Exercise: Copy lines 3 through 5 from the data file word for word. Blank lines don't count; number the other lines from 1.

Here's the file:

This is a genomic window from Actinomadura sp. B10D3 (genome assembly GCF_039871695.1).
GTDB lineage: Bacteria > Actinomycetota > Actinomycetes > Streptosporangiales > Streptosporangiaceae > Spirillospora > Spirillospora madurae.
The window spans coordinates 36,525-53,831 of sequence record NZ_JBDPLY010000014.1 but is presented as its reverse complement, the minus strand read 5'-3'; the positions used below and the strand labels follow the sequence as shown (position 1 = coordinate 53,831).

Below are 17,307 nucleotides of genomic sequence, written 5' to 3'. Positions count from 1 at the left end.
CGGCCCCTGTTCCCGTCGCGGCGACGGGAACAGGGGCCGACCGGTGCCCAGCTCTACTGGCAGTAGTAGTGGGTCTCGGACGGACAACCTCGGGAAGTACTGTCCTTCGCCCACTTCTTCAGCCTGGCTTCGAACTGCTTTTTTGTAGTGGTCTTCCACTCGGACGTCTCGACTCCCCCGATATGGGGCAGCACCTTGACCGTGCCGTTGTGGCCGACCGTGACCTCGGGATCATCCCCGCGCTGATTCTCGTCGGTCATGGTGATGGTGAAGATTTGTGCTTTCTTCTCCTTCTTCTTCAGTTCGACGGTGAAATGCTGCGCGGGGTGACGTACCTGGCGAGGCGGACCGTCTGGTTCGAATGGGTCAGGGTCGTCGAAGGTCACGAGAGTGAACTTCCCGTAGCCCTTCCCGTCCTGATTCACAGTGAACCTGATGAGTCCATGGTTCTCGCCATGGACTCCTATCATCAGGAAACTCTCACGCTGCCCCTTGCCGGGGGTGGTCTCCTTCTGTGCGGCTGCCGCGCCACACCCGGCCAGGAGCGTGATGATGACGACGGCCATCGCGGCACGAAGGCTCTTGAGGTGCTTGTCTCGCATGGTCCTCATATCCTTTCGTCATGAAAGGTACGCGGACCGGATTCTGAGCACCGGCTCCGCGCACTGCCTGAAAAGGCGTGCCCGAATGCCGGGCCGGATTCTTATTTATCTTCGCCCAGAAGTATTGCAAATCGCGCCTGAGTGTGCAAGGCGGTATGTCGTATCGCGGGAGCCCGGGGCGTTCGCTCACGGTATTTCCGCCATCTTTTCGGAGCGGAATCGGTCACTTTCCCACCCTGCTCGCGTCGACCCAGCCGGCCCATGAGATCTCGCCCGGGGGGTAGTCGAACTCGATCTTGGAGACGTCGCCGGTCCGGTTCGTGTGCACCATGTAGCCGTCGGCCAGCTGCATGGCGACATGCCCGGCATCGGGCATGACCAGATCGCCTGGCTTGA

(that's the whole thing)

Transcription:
The window spans coordinates 36,525-53,831 of sequence record NZ_JBDPLY010000014.1 but is presented as its reverse complement, the minus strand read 5'-3'; the positions used below and the strand labels follow the sequence as shown (position 1 = coordinate 53,831).

Below are 17,307 nucleotides of genomic sequence, written 5' to 3'. Positions count from 1 at the left end.
CGGCCCCTGTTCCCGTCGCGGCGACGGGAACAGGGGCCGACCGGTGCCCAGCTCTACTGGCAGTAGTAGTGGGTCTCGGACGGACAACCTCGGGAAGTACTGTCCTTCGCCCACTTCTTCAGCCTGGCTTCGAACTGCTTTTTTGTAGTGGTCTTCCACTCGGACGTCTCGACTCCCCCGATATGGGGCAGCACCTTGACCGTGCCGTTGTGGCCGACCGTGACCTCGGGATCATCCCCGCGCTGATTCTCGTCGGTCATGGTGATGGTGAAGATTTGTGCTTTCTTCTCCTTCTTCTTCAGTTCGACGGTGAAATGCTGCGCGGGGTGACGTACCTGGCGAGGCGGACCGTCTGGTTCGAATGGGTCAGGGTCGTCGAAGGTCACGAGAGTGAACTTCCCGTAGCCCTTCCCGTCCTGATTCACAGTGAACCTGATGAGTCCATGGTTCTCGCCATGGACTCCTATCATCAGGAAACTCTCACGCTGCCCCTTGCCGGGGGTGGTCTCCTTCTGTGCGGCTGCCGCGCCACACCCGGCCAGGAGCGTGATGATGACGACGGCCATCGCGGCACGAAGGCTCTTGAGGTGCTTGTCTCGCATGGTCCTCATATCCTTTCGTCATGAAAGGTACGCGGACCGGATTCTGAGCACCGGCTCCGCGCACTGCCTGAAAAGGCGTGCCCGAATGCCGGGCCGGATTCTTATTTATCTTCGCCCAGAAGTATTGCAAATCGCGCCTGAGTGTGCAAGGCGGTATGTCGTATCGCGGGAGCCCGGGGCGTTCGCTCACGGTATTTCCGCCATCTTTTCGGAGCGGAATCGGTCACTTTCCCACCCTGCTCGCGTCGACCCAGCCGGCCCATGAGATCTCGCCCGGGGGGTAGTCGAACTCGATCTTGGAGACGTCGCCGGTCCGGTTCGTGTGCACCATGTAGCCGTCGGCCAGCTGCATGGCGACATGCCCGGCATCGGGCATGACCAGATCGCCTGGCTTGA